Sensitivity After a Trip to the Dentist

You might find that your teeth are more sensitive after you’ve visited the dentist. Recent dental work, including restorations, crowns, fillings and even a routine scale and clean can sometimes result in sensitive teeth. Your dentist will normally advise if the treatment you are undertaking may cause sensitivity and will suggest ways that you can minimise the discomfort.1

Sensitivity after a cavity filling

Sometimes dental work can inflame the sensitive pulp inside the tooth, causing temporary sensitivity to hot and cold food. This usually resolves within a few weeks but see your dentist if the pain persists or worsens.2

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Sensitivity after a deep clean

During a deep clean, your dentist will remove plaque and tartar above and below the gumline. After deep cleaning, your gums may feel tender and your teeth may feel sensitive for up to a week.3

Sensitivity after whitening

Professional whitening involves painting your teeth with a high concentration of bleach, which may be activated with a UV light or laser for immediate results. After whitening, you teeth may feel more sensitive to hot and cold food but this usually lasts for about two days.4

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Sensitivity after a root canal

Root canal treatments are often used to manage infected teeth by removing the inflamed or infected pulp in the centre of the tooth. After the procedure, the root canal and surrounding gums may be temporarily inflamed and mildly painful.5

Sensitivity after veneers

Veneers are thin layers of material that cover the front of your teeth to improve their appearance. In order to apply a veneer, your dentist will first remove a thin layer of enamel from the tooth so that the veneer does not stick out. As some of the enamel is removed, the affected teeth may feel sensitive to temperature following the procedure.6

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Aftercare for sensitive teeth

Always use a soft toothbrush and consider using toothpaste specially designed for sensitive teeth, such as Sensodyne, as a part of your daily routine. When you eat or drink something acidic, it’s best to rinse your mouth with water and chew sugar-free gum afterwards, waiting at least 60 minutes before brushing.1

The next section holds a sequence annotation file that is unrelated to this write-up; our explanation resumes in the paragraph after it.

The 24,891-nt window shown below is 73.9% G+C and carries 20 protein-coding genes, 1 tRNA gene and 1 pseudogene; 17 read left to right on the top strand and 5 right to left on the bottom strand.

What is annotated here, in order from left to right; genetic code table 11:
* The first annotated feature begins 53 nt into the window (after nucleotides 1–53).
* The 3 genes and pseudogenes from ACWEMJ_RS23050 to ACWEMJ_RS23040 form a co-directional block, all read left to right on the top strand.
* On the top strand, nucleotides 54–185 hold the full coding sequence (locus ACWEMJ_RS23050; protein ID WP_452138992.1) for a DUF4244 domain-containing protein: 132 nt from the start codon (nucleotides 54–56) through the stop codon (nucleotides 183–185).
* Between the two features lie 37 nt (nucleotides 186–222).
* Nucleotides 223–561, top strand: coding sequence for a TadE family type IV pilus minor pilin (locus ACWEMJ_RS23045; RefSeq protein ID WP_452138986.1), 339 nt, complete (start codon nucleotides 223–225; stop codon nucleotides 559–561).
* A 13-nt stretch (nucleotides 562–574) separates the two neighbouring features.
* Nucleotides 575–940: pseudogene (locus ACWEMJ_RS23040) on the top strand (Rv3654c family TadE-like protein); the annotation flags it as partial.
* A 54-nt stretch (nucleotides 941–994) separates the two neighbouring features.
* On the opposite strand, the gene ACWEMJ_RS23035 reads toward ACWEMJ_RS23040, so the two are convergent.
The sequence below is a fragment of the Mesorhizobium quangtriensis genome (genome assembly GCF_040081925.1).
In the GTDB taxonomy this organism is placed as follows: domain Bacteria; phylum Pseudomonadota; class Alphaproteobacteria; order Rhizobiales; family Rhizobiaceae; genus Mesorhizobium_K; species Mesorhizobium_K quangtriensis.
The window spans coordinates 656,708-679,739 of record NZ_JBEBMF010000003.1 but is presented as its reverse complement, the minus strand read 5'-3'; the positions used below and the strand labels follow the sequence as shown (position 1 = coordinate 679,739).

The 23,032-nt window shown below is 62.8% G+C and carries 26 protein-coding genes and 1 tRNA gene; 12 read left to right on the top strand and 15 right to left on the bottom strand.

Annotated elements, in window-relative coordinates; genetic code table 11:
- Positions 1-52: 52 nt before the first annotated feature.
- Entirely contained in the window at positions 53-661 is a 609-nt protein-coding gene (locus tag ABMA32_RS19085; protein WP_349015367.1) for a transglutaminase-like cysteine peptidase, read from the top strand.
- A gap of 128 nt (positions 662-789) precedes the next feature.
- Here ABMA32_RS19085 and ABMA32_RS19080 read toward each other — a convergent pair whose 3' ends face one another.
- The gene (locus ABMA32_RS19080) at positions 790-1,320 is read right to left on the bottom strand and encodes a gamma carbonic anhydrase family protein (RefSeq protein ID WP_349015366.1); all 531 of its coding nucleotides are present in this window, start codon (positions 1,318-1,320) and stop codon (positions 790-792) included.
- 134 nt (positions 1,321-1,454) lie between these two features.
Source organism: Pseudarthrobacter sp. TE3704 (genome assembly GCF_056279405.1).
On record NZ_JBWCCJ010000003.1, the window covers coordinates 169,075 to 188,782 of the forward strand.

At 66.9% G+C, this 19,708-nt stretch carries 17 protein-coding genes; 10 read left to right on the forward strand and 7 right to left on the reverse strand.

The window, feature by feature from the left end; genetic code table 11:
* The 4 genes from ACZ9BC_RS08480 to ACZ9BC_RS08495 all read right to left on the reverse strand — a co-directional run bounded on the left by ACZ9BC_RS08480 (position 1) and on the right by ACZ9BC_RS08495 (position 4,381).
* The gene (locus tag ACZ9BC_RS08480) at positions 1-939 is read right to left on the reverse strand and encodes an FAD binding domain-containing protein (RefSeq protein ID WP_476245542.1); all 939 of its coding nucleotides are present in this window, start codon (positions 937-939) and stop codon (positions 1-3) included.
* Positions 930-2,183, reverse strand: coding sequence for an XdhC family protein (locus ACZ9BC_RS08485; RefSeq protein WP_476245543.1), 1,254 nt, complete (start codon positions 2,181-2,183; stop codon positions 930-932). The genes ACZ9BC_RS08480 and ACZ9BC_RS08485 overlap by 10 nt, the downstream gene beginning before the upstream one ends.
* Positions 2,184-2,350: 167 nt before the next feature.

Maintaining a daily routine and booking regular checkups with your dentist will help you to manage your tooth sensitivity. Don’t be afraid of the dentist and make sure you let them know if you’re suffering from sensitive teeth.1

Always read the label. Follow the directions for use. If symptoms persist, talk to your health professional.

1. Australian Dental Association. Ouch! I have sensitive teeth. Available at: https://www.ada.org.au/getattachment/Your-Dental-Health/Resources-for-Professionals/Resources-for-Adults-31-64/Ouch-I-have-sensitive-teeth-(1)/Ouch!-I-have-sensitive-teeth.pdf.aspx (accessed July 2020).

2. American Association of Endodontists. Tooth pain. Available at: https://www.aae.org/patients/dental-symptoms/tooth-pain (accessed July 2020). 

3. American Association of Endodontists. Mouth Healthy. Scaling and root planning. Available at: https://www.mouthhealthy.org/en/az-topics/s/scaling-and-root-planing (accessed July 2020).

4. Australian Dental Association. Teeth Whitening – Getting the best result for your smile. Available at: https://www.ada.org.au/getattachment/Your-Dental-Health/Resources-for-Professionals/Resources-for-Teens-12-17/Teeth-whitening-the-best-result-for-your-smile/Teeth-whitening,-getting-the-best-result-for-your-smile.pdf.aspx (accessed July 2020).

5. Queensland Government. Root canal treatment. Available at: https://www.health.qld.gov.au/__data/assets/pdf_file/0035/363977/dental_10.pdf (accessed July 2020).

6. Health Direct. Veneers. Available at: https://www.healthdirect.gov.au/veneers (accessed July 2020).